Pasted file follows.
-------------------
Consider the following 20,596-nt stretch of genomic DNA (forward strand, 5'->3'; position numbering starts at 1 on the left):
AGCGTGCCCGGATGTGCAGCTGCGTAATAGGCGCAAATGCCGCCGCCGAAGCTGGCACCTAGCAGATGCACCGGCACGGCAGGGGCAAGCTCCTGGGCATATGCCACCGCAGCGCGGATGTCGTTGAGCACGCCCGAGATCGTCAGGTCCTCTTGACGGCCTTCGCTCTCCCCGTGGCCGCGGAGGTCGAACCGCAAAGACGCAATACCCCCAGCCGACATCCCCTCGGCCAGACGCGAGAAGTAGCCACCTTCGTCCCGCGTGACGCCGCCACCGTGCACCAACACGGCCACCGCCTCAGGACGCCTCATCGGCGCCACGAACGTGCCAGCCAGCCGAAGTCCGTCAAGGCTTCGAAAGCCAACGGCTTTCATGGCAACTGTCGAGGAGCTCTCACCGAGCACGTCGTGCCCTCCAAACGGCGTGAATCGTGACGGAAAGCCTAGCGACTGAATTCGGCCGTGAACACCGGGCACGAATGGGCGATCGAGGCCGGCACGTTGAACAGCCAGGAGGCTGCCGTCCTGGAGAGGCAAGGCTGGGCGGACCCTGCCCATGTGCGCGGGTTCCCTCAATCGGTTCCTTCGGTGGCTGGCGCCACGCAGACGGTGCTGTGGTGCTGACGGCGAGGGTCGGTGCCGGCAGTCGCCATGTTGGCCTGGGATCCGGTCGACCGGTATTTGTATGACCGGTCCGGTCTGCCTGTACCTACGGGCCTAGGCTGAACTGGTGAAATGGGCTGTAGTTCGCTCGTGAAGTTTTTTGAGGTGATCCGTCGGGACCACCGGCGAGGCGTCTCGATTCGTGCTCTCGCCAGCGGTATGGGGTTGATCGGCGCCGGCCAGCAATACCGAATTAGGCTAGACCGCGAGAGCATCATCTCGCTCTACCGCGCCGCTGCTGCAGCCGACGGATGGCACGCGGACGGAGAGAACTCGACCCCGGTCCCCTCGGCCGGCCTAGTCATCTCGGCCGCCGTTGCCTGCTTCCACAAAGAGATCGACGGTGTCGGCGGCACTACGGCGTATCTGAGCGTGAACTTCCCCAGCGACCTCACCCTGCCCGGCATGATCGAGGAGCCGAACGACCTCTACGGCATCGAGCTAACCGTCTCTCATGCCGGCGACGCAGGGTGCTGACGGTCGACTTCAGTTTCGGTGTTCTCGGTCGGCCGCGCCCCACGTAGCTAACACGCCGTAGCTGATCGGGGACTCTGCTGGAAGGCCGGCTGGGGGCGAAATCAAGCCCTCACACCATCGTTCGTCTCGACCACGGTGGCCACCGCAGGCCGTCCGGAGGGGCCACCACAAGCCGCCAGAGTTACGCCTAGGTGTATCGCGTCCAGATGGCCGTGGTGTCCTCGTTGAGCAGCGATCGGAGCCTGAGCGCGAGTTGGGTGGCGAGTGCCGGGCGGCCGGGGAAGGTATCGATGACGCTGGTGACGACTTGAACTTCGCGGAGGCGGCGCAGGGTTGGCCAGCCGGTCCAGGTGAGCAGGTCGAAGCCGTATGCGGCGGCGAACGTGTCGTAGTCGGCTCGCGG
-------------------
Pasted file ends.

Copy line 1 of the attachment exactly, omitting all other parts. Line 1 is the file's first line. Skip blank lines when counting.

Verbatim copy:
Consider the following 20,596-nt stretch of genomic DNA (forward strand, 5'->3'; position numbering starts at 1 on the left):